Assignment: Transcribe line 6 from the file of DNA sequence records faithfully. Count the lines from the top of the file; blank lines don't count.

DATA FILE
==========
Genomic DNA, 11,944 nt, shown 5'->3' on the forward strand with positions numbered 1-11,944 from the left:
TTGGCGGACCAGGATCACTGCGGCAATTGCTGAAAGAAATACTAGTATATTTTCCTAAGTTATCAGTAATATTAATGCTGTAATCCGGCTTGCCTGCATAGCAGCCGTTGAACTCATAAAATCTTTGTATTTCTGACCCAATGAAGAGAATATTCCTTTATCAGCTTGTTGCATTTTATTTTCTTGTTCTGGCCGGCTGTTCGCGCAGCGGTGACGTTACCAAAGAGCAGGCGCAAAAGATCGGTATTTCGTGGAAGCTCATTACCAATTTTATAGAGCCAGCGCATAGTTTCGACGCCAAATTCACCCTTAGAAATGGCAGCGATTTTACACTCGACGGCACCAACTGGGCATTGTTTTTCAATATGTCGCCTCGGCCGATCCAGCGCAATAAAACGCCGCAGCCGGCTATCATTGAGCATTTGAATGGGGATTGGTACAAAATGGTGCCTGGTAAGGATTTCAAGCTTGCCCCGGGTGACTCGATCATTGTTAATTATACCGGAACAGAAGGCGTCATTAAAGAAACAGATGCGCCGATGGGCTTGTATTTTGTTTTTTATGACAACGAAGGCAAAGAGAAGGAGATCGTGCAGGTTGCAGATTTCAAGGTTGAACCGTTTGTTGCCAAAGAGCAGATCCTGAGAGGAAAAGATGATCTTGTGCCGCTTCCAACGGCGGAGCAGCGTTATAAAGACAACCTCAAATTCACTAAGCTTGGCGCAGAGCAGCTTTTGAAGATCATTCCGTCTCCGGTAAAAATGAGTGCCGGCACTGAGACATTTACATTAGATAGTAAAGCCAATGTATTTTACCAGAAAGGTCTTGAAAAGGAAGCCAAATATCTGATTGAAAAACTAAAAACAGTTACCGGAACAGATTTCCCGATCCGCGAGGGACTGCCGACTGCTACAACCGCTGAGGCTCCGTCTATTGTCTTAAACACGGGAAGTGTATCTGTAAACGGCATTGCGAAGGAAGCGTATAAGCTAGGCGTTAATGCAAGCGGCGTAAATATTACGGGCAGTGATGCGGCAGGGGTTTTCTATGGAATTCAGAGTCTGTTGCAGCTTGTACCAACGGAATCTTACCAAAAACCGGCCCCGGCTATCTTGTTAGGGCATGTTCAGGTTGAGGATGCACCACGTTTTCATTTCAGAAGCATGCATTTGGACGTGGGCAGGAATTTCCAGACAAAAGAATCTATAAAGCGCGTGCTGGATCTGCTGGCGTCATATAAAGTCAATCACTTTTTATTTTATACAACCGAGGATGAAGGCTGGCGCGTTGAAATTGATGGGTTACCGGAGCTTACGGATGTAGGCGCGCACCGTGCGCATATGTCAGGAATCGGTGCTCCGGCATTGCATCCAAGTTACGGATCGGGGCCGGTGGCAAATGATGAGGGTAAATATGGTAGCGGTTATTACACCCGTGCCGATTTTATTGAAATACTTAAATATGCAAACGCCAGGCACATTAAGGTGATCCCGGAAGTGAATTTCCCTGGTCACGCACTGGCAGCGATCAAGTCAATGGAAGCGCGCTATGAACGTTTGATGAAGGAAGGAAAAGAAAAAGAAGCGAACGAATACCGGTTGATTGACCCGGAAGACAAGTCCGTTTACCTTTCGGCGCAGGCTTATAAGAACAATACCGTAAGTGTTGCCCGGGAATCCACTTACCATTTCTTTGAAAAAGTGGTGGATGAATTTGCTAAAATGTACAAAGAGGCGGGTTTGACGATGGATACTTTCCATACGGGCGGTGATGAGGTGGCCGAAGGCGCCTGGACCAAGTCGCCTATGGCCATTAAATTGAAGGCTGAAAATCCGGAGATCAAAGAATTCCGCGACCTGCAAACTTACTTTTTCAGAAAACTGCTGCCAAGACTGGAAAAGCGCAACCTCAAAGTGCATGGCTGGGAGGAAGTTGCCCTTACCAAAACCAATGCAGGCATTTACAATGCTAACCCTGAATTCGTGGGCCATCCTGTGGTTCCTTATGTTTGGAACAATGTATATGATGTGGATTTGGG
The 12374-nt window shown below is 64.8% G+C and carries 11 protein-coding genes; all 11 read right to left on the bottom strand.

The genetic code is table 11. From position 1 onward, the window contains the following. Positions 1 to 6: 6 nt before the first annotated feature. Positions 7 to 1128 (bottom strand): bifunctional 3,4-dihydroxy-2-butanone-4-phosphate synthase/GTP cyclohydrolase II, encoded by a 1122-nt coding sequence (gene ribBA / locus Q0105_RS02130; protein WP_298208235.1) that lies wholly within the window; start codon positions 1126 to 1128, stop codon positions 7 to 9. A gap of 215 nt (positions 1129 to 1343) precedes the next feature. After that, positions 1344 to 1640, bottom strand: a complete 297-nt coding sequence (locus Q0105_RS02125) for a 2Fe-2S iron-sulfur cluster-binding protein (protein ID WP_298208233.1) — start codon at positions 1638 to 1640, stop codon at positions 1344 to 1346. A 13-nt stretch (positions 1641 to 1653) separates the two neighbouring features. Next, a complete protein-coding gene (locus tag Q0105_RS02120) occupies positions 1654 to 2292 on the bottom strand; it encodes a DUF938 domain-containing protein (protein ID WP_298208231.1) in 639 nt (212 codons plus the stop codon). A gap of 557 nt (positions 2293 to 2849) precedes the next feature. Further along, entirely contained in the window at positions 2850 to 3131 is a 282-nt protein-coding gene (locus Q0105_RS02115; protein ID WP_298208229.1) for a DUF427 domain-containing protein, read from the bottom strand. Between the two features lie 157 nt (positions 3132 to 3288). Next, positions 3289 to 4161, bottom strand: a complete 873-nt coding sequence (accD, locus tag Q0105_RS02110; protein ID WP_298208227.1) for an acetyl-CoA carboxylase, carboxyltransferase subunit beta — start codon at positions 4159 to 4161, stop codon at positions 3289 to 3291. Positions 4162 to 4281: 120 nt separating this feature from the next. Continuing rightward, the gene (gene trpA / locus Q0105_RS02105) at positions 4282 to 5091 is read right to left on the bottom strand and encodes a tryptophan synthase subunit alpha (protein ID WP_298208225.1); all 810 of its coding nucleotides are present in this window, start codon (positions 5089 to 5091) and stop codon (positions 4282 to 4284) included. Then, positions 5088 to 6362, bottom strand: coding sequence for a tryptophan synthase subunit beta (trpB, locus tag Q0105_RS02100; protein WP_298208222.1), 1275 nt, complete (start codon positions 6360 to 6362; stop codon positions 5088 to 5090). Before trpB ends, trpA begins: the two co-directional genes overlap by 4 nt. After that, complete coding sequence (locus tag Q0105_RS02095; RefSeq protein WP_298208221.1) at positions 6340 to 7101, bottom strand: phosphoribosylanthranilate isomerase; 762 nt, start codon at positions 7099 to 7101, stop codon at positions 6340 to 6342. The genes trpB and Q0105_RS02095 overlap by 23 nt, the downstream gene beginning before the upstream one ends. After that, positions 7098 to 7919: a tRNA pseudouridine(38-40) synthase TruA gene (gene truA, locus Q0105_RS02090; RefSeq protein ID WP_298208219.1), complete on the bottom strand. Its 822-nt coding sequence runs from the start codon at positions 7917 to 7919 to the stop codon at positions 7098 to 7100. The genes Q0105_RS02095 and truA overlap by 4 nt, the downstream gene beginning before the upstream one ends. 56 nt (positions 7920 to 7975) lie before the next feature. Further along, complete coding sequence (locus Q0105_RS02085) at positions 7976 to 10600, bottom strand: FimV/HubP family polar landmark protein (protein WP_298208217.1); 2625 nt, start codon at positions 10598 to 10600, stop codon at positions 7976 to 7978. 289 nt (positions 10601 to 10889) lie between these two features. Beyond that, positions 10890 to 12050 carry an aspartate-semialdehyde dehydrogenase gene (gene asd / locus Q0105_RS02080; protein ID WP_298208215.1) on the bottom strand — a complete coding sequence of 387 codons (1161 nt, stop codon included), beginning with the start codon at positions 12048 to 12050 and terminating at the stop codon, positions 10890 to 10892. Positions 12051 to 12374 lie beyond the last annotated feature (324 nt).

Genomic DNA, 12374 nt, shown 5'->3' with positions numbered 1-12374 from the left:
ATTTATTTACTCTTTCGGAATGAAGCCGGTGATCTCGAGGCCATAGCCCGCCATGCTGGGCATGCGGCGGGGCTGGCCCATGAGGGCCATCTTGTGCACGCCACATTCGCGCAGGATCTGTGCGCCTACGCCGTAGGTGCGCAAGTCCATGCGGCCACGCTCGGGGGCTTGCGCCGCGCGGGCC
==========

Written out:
ATTTATTTACTCTTTCGGAATGAAGCCGGTGATCTCGAGGCCATAGCCCGCCATGCTGGGCATGCGGCGGGGCTGGCCCATGAGGGCCATCTTGTGCACGCCACATTCGCGCAGGATCTGTGCGCCTACGCCGTAGGTGCGCAAGTCCATGCGGCCACGCTCGGGGGCTTGCGCCGCGCGGGCC